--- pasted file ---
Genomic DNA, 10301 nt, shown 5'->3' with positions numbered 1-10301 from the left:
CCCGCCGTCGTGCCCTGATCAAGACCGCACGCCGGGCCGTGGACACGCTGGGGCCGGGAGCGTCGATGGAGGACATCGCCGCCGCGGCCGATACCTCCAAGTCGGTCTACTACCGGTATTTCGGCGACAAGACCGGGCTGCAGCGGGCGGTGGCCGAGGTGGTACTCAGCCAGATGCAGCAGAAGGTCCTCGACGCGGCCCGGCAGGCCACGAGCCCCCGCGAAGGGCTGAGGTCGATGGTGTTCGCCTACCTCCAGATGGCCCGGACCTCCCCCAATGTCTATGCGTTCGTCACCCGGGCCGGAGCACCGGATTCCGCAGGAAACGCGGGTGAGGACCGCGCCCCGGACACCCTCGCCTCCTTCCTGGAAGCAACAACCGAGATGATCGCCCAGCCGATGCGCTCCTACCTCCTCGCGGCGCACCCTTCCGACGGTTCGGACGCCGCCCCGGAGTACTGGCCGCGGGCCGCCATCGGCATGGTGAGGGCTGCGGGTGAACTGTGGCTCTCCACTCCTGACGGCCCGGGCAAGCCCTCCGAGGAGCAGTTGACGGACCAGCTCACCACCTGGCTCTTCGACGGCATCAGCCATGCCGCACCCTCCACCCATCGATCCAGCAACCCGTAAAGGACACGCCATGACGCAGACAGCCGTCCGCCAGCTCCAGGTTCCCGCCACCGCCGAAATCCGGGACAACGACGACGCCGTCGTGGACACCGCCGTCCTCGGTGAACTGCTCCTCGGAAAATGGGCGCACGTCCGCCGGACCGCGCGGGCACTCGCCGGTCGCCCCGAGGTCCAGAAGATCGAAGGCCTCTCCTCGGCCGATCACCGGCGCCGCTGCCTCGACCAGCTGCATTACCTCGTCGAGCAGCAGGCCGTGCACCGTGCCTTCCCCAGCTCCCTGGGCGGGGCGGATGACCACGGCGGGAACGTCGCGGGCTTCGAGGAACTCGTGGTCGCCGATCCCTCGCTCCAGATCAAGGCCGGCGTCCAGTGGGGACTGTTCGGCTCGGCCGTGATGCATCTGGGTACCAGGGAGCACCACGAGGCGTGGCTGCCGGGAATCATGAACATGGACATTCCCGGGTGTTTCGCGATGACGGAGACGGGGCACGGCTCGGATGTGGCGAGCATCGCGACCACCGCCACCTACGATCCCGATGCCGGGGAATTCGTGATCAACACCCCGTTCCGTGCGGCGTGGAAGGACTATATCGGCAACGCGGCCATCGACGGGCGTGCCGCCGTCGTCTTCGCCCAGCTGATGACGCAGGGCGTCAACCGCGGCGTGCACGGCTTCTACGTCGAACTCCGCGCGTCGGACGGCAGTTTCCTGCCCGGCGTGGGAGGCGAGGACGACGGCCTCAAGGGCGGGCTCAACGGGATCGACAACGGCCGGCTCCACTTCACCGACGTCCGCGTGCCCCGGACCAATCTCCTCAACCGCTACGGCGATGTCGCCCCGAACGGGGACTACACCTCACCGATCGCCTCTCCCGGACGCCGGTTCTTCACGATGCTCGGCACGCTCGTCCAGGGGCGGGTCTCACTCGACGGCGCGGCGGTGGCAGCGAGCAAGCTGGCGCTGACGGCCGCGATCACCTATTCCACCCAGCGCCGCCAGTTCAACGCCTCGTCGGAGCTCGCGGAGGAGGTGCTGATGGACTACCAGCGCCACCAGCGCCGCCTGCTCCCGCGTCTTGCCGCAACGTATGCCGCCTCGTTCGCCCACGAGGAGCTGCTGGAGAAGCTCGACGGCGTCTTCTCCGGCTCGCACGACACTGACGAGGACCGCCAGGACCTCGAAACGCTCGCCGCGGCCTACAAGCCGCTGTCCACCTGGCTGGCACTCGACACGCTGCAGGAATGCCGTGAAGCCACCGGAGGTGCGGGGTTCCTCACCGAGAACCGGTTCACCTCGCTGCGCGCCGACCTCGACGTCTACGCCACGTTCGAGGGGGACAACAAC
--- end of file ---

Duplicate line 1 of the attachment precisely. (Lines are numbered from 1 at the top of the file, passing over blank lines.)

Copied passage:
Genomic DNA, 10301 nt, shown 5'->3' with positions numbered 1-10301 from the left: